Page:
OP-ED: Your Turn: Amber Alert finally a reality on tribal lands
Ashlynne Mike’s life ended too soon.
Her favorite color was yellow, and she enjoyed playing music for her friends and family. She was a kind-hearted soul who had enormous potential. She was 11 years old.
After school on May 2, 2016, she and her brother played by the local bus stop. A stranger approached the children. He managed to lure both of them into his vehicle. He violently abused Ashlynne, slaughtered her and left her brother to fend for himself in the wilderness. She died alone, forcibly estranged from the family and community that loved her.
Ashlynne, a member of the Navajo Nation, might still be alive if not for a gap in our Amber Alert system.
Alert system has proven to help locate children
Across the nation, when children go missing, local authorities frequently use the Amber Alert program, a voluntary partnership between broadcasters, transportation and law enforcement agencies, and the wireless industry, to immediately alert citizens.
The Amber Alert is currently used in every state and is deemed to be a critical part of our child protection infrastructure. These alerts are often transmitted on electronic freeway signs and through cellphone texts, to help expedite the search for missing children.
Since its inception in 1996, more than 865 children have been found because of its use. This program truly saves lives! Every minute counts when a precious child goes missing, and statistics show that with the assistance of an Amber Alert, a substantial percentage of these children are found within hours.
Gap existed on reservations — until now
Unfortunately, the original legislation to implement the program did not provide for its use on tribal lands. This omission may have cost Ashlynne Mike her life.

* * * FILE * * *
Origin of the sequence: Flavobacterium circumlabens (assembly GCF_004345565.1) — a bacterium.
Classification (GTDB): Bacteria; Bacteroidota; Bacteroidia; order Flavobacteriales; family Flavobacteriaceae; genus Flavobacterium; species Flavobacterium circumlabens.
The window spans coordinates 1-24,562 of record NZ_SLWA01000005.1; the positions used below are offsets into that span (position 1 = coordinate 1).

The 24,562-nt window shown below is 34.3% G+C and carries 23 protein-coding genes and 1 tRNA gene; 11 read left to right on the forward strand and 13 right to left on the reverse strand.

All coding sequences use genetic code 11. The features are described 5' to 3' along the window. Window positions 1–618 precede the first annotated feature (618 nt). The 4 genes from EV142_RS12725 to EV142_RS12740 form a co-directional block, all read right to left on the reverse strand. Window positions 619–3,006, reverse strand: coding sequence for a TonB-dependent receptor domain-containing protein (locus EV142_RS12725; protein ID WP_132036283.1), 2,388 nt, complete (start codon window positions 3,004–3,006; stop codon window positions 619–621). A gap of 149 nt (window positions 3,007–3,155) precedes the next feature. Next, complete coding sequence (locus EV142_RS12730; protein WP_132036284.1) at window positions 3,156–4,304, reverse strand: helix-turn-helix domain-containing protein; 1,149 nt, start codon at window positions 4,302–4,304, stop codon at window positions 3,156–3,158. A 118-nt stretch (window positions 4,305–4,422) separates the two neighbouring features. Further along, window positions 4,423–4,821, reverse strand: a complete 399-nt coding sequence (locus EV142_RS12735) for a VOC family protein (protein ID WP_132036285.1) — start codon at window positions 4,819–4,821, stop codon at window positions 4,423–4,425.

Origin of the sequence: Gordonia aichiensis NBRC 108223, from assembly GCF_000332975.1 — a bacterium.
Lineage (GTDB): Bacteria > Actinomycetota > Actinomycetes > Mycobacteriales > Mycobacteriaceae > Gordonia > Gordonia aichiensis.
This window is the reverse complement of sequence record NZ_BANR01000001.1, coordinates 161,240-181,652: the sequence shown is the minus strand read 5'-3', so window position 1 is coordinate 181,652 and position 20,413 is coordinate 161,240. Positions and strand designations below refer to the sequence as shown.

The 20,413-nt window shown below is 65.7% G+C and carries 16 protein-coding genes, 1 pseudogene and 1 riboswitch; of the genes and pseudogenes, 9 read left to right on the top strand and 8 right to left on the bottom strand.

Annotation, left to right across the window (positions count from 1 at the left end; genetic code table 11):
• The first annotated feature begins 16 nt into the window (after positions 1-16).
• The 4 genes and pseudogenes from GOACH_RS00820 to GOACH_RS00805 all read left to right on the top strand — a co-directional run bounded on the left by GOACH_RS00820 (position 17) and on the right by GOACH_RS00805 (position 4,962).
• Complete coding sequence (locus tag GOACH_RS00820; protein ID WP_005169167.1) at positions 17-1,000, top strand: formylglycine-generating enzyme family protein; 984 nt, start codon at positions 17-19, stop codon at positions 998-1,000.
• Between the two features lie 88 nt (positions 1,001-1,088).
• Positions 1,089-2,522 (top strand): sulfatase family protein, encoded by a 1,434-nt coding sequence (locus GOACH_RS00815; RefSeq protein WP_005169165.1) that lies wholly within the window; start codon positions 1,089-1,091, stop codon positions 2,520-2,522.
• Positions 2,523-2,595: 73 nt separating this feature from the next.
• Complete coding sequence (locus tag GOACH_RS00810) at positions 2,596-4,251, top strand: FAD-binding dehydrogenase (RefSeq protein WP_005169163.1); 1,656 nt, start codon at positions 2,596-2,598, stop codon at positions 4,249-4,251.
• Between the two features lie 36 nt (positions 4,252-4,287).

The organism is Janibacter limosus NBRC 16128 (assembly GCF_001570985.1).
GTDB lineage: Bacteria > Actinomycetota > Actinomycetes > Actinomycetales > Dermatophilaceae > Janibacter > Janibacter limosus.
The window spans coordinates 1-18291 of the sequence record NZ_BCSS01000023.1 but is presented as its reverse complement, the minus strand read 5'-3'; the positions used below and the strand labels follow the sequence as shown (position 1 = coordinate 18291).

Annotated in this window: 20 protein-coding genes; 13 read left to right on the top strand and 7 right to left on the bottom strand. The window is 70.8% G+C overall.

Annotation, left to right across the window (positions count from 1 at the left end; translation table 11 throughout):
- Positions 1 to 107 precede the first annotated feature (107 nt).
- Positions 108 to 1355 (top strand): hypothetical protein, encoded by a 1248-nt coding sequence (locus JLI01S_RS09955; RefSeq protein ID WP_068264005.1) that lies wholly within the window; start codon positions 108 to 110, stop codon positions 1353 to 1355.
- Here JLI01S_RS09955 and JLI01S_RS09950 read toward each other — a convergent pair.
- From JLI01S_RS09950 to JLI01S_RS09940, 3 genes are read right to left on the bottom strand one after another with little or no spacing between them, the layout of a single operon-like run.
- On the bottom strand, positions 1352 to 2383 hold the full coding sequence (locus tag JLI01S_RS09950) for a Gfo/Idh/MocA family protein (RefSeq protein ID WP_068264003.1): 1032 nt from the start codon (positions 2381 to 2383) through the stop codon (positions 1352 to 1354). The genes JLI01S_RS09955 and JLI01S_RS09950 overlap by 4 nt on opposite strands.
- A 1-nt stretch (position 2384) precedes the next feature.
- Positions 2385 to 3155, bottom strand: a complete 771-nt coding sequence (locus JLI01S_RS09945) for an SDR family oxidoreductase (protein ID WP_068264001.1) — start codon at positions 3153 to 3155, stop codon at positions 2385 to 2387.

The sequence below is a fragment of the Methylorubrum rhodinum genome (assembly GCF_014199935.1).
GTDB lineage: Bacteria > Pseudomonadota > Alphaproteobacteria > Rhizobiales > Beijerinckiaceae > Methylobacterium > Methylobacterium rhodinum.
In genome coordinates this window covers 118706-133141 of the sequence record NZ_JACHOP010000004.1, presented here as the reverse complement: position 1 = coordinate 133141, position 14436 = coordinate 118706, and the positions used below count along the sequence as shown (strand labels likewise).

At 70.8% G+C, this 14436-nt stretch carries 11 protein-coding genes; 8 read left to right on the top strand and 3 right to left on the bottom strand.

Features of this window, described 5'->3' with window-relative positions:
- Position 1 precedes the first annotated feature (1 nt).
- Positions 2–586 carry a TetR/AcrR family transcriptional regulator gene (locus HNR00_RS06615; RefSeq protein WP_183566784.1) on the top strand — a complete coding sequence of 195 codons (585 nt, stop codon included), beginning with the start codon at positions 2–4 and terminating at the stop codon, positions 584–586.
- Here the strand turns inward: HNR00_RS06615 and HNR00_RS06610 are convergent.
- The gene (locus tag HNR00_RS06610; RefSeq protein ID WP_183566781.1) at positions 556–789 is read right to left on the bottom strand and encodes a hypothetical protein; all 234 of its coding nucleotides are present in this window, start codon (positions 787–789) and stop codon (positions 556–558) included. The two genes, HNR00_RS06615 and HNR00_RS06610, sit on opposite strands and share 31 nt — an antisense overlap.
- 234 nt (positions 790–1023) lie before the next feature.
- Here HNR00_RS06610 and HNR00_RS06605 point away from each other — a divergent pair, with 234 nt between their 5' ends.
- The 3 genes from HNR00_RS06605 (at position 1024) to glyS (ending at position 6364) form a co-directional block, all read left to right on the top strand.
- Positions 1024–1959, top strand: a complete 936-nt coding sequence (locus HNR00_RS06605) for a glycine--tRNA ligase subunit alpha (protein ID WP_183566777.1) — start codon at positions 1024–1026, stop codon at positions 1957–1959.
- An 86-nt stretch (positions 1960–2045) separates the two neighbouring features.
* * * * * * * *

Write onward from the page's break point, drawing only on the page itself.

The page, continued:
Thankfully, Congress and President Donald Trump realized the detrimental effect of this loophole and acted to ensure that all our nation’s children have equal protection. The Amber Alert in Indian Country Act includes America’s 567 federally recognized tribes as partners in the Amber Alert program.
Tribal lands can be geographically unique and challenging for law enforcement to patrol, making implementation of this program even more important. No child — regardless of race, ethnicity, sex, or birthplace — should be outside the protection and jurisdiction of such a vital resource.
Expansion of system has tremendous support
The Ashlynne Mike Amber Alert in Indian Country Act has tremendous support in Arizona. The National Congress of American Indians, the Inter-Tribal Council of Arizona, The Navajo Nation, and The Hopi Tribe all endorsed it because they realize the importance of its passage for their children. The bill is also supported by the National Criminal Justice Training Center, the National Center for Missing and Exploited Children, and has significant bipartisan support from representatives and senators on Capitol Hill.
Parents work hard to protect their children, but there are deranged individuals who may attempt to do them harm. Thankfully, tremendous advancements in technology have given families and local law enforcement a valuable tool to find missing children quickly — and return them home safely.
The Amber Alert must include our nation’s tribes as partners, and Congress should be commended for passing the Ashlynne Mike Amber Alert in Indian Country Act. We must continue to build upon this success and never stop fighting for ways to protect the lives of children like Ashlynne Mike.